The beach vacations, road trips, and getaways have been had. Summer camp is long over with. Coupons on school supplies from your local department stores have been rolling in the mail a few weeks now in tidal-wave form, crashing into your tv set as Billy Madison rolls its 3rd re-run of the day. $300 off at Best Buy for that new Lenovo laptop you were eye-ing a few months ago? What type of pencil case defines my child as a person? Why does my child's school supply list look more similar to a doomsday prepper checklist!?
And the speckled notebooks. All of those stacked, twenty-nine-cent speckled notebooks in your local Walgreens, towering over the premises like multicolored skyscrapers leaning under the flickering fluorescent light. I thought we'd be done with speckled notebooks by 2018. They would always lose their binding and fall apart by Christmas break, but the nostalgia always pulls you back into buying a set over those abrasive spiral notebooks.
Maybe it's just that feeling of the beginning of the school year. I was always skeptical when my 3rd grade teachers would tell me that everyone starts off with an A in the beginning of the year, because I felt A's were earned. Don't get me wrong, I wasn't complaining. We were all big fans of this proposition.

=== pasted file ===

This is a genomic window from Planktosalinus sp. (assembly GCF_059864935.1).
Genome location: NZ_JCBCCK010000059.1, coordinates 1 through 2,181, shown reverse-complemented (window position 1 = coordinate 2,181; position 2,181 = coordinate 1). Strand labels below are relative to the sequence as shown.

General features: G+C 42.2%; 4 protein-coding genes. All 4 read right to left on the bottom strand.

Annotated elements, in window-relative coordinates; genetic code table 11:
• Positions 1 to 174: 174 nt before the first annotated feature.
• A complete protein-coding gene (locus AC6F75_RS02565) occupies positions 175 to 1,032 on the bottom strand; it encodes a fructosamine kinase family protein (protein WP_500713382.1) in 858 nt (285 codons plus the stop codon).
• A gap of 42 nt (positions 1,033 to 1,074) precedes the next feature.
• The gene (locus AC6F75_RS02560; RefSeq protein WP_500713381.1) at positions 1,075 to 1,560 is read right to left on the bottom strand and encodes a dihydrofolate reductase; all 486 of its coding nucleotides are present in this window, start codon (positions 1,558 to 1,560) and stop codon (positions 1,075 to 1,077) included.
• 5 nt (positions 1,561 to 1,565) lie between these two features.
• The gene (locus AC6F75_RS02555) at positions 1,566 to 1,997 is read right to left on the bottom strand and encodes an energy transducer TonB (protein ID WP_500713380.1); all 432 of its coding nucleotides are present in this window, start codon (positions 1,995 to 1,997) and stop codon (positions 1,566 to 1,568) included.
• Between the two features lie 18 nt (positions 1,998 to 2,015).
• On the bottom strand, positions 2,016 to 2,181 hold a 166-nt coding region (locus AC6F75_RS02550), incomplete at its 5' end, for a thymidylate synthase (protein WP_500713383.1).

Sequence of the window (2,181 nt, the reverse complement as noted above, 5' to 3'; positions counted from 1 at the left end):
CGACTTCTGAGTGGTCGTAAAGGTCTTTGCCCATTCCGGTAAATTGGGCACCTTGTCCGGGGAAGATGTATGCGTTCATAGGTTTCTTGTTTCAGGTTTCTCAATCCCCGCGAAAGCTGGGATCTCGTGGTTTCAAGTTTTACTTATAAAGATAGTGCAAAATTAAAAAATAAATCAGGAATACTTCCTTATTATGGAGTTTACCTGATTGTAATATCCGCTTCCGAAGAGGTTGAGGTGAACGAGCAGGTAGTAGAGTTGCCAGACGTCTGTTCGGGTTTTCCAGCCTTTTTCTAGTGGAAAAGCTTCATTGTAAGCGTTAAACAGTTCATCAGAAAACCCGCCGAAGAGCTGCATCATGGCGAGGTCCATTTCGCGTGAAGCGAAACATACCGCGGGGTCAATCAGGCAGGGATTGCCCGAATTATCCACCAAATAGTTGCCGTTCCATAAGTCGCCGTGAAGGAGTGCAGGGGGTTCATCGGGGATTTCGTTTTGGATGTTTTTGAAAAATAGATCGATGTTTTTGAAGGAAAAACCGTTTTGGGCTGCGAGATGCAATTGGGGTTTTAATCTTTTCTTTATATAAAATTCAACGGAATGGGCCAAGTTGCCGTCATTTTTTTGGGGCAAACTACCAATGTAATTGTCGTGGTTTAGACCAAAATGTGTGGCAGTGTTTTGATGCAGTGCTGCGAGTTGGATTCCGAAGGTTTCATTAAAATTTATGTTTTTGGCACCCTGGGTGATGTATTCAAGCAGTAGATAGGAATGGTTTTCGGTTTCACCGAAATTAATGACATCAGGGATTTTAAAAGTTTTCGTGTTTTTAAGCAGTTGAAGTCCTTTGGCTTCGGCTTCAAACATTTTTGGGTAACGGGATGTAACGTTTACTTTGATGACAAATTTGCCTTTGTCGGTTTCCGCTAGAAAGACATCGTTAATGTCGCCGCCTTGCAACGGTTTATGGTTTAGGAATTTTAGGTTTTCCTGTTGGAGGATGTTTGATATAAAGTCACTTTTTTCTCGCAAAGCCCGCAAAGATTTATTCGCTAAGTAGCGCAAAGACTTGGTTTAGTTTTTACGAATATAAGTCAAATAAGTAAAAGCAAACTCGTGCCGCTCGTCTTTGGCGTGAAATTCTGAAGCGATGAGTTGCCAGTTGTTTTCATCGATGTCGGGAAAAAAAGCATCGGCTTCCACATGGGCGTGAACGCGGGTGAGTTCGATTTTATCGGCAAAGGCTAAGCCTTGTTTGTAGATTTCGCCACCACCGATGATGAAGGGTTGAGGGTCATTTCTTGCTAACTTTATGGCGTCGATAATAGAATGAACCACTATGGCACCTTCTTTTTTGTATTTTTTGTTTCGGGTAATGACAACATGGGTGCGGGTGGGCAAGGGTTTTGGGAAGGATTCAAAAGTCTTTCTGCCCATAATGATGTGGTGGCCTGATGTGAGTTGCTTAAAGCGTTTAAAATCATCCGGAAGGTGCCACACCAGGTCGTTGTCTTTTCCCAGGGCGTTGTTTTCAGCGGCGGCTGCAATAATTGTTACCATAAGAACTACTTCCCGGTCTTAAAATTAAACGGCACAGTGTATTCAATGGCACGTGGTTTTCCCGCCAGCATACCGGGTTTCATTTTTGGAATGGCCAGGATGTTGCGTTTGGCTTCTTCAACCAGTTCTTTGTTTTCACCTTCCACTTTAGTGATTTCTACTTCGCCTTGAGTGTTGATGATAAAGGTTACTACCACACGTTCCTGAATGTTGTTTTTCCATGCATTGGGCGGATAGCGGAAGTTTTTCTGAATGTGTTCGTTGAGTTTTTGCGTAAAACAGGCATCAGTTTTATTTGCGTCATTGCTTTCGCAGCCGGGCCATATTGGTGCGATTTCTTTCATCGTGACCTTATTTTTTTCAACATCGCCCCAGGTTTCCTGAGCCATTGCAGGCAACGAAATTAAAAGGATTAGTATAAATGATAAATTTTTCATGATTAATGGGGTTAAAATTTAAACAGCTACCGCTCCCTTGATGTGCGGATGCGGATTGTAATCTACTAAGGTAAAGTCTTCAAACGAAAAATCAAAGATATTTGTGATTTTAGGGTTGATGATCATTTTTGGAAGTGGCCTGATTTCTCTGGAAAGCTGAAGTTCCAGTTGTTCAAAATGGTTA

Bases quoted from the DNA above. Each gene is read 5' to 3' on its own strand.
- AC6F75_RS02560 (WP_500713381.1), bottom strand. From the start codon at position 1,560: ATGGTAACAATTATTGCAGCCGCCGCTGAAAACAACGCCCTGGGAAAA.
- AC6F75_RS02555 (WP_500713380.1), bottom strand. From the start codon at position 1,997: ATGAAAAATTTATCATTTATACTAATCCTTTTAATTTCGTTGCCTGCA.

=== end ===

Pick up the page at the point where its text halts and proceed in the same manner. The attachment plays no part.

But Mrs. Hassell was trying to communicate that it's a clean slate from that point and that it was on us to keep that A (also, to tell a bunch of eight-year-olds that they all actually have zero's would be cruel and counter-productive).
It's a new beginning. A fresh start.
I've found that people take this information in different ways. Some are quite happy about how last year went and want to just keep the ball rollin'. Some take it as the beginning chapter to a redemption story. Maybe we fell a little short the year before. We were in a "rebuilding period" as some franchise owners would say. Proud in some areas, but the yearning for improvement is prevalent and we're excited for what is to come for this year.
Others, though, utilize it as fuel for procrastination. Still getting over the summer blues, if you will. All the way into mid-October. "I've got all year. What's the rush?"
Form is everything though. Any high-performing athlete could tell you that in his or her line of work. And when we start off behind and still looking for proper footing early in the race, it's really tough to catch up.
So here are a few useful tips for some of you parents out there who have some slight beginning-of-the-year jitters and want to help your kids start off on the right foot for the upcoming school year:
Set the tone - Build up that confidence! I've mentioned in a past blog post that our kids are a lot smarter than we give them credit for. They pick up on vibes. If you present yourself as doubtful about a particular situation, they will feed off of that energy. They look to you for empowerment and direction.
It's a race...with yourself - It's human nature to compare your experiences to the experiences of others. Your kids are going to do it and you're going to do it. But try to resist the urge to. Instead of focusing on how another child is doing, adjust the focus to where your child was a year ago. Six months ago. Three months ago. A week ago. Trying to be a better version of who we were yesterday is the task of a lifetime, so the sooner we teach our children to embrace growth and trust the process with hard work, self-compassion, love, and patience, the better off they'll be.